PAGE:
“You must make women count as much as men; you must have an equal standard of morals; and the only way to enforce that is through giving women political power so that you can get that equal moral standard registered in the laws of the country.”
Emmeline Pankhurst, 1913.
Close to a century later,
“You grow up with your father holding you down and covering your mouth so another man can make a horrible searing pain between your legs”
Catharine MacKinnon, 1993.
If that second statement is not a generalized demonization of men, I don’t know what is. For those who don’t know, Pankhurst and MacKinnon are radical feminists. So, why such stereotypes of men after a few cases of inhumane behavior?
Essentially, this led me to think: what went wrong with feminism? What’s wrong with this movement now? I do agree with the goals, but my dear fellow feminists, [some of] you are going about it all wrong:
1. Feminism is for gender equality, not women’s superiority
Some feminists resort to stereotypes and curses instead of respectable strategies to ensure equality. Men are instantly associated with the word ‘misogynistic’. Sometimes they’re labeled ‘chauvinistic sexists’ if they don’t support feminism and many ‘anti-feminist’ women are no exception to this name-calling.
Feminism is aimed at elevating the female position, but gender equality is a movement worth the cause; it seeks the realities of both genders by how each of them suffer certain misgivings. It’s a matter of label, but it’s also a matter of underlying agenda.
2. Feminism is about structural change, not societal change
A common goal 21st century feminists share is to put an end to the sexual objectification of women, a cultural change. Now, would you deny your own sexual thoughts when you see an attractive men, my fellow feminists? You can whisper about Ryan Gosling’s backside, objectifying him, but when a man makes the same comment about a woman, it’s unacceptable?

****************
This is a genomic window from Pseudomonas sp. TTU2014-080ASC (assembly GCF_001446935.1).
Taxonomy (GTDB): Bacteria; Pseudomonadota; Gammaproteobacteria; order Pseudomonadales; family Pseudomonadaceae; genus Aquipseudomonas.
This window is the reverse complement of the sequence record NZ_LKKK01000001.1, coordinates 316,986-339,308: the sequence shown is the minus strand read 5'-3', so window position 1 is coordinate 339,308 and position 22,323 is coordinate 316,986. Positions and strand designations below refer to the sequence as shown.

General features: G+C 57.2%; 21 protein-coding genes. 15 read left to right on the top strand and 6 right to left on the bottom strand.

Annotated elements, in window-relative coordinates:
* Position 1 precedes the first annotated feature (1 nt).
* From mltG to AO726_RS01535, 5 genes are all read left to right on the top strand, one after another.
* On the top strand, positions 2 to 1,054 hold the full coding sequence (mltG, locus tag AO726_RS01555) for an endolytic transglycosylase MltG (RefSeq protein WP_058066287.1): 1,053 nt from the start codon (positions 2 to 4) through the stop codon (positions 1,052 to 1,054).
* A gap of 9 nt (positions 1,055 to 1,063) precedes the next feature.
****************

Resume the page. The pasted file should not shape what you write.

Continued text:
I’ll just leave that here.
There is still considerable inequality in the perception of women choosing careers, distribution of household responsibilities, and many other areas where real measurable change is needed. Let’s focus on those, shall we?
3. Feminism is to promote independent women, not their political protection
In recent years, the image of a woman’s fragility or a better description would be Andrea Dworkin’s statement:
“to be rapeable, a position that is social, not biological, defines what a woman is.”
The end goal for feminists shouldn’t be censoring media content and political protection, but being able to stand up as independent women accountable for the choices they make. This poverty mindset only goes to proliferate the existing belief that women are in need of help, as opposed to men who need no assistance.
Aside from causes kickstarting education and employment for women in backward nations, many in developed nations have lost their way.
A true feminist is one who aims to achieve equality and humanity for both genders.
Feminism is not Sally Miller Gearheart insisting that ‘the proportion of men must be reduced to and maintained at approximately 10 per cent of the human race’.
Two different views of feminism: equity feminism and everything that feminism shouldn’t be. Which side are you on?
Recommended reading: 7 Artists Boldly Challenging the Role of Women in Art